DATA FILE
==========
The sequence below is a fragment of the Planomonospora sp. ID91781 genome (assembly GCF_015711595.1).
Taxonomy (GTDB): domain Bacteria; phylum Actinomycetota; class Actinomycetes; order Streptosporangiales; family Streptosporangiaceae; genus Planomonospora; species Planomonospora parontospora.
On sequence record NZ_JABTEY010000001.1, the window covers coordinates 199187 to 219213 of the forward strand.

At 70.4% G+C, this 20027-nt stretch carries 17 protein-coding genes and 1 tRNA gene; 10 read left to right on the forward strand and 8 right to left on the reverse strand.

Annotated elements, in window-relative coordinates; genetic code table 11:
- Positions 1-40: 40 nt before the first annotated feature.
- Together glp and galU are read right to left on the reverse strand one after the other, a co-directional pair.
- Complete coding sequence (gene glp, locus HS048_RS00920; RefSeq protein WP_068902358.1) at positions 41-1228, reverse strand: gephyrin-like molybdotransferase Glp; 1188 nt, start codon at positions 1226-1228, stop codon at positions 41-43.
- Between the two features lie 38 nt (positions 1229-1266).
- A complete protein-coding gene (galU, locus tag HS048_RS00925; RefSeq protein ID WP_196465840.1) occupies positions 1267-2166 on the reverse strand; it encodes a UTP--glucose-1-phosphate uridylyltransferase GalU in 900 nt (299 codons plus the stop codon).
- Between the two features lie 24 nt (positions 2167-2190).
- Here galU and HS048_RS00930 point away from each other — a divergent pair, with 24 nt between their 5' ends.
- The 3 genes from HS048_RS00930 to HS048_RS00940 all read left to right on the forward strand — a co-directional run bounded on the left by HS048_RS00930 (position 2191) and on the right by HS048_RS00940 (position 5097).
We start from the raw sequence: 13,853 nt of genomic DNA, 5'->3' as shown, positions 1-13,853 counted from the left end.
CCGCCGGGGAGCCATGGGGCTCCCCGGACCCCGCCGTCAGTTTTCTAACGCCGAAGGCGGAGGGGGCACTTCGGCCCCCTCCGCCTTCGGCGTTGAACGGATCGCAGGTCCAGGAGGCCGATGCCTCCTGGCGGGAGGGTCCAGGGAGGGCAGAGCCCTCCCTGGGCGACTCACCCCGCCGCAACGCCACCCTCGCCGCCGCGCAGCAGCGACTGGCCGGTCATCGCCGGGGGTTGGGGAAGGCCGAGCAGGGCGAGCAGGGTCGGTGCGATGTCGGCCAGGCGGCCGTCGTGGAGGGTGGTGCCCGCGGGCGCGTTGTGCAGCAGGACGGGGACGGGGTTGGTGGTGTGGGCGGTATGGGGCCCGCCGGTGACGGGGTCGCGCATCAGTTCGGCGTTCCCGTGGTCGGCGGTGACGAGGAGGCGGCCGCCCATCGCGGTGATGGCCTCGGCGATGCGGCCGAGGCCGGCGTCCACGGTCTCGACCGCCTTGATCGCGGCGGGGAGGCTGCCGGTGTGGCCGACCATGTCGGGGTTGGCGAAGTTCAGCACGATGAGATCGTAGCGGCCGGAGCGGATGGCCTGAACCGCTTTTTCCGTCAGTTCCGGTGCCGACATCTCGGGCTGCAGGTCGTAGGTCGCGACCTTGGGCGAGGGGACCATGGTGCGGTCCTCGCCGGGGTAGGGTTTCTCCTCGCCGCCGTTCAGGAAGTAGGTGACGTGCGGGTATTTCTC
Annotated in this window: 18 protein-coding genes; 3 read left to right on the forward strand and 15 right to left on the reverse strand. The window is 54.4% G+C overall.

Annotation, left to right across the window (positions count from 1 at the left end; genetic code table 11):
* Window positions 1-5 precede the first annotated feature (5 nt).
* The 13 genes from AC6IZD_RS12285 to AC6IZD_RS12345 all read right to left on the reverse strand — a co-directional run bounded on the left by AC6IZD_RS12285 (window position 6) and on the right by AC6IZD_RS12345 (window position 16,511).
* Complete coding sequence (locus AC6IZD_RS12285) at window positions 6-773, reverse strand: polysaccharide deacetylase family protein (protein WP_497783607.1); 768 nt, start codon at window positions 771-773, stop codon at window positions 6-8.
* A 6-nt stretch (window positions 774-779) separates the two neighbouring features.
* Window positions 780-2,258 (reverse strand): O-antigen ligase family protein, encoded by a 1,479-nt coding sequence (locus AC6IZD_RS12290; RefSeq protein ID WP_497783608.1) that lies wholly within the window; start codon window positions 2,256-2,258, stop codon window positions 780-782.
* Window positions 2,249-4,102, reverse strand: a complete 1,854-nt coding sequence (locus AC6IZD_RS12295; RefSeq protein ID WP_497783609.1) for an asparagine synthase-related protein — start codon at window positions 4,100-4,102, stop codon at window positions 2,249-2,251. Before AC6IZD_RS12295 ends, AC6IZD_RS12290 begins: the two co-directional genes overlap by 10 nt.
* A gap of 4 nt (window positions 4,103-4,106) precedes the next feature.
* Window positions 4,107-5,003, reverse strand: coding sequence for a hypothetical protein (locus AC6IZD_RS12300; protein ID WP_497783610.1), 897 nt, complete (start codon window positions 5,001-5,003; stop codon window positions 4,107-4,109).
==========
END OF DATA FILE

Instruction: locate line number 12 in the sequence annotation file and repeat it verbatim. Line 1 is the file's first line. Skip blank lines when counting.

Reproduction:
- Here galU and HS048_RS00930 point away from each other — a divergent pair, with 24 nt between their 5' ends.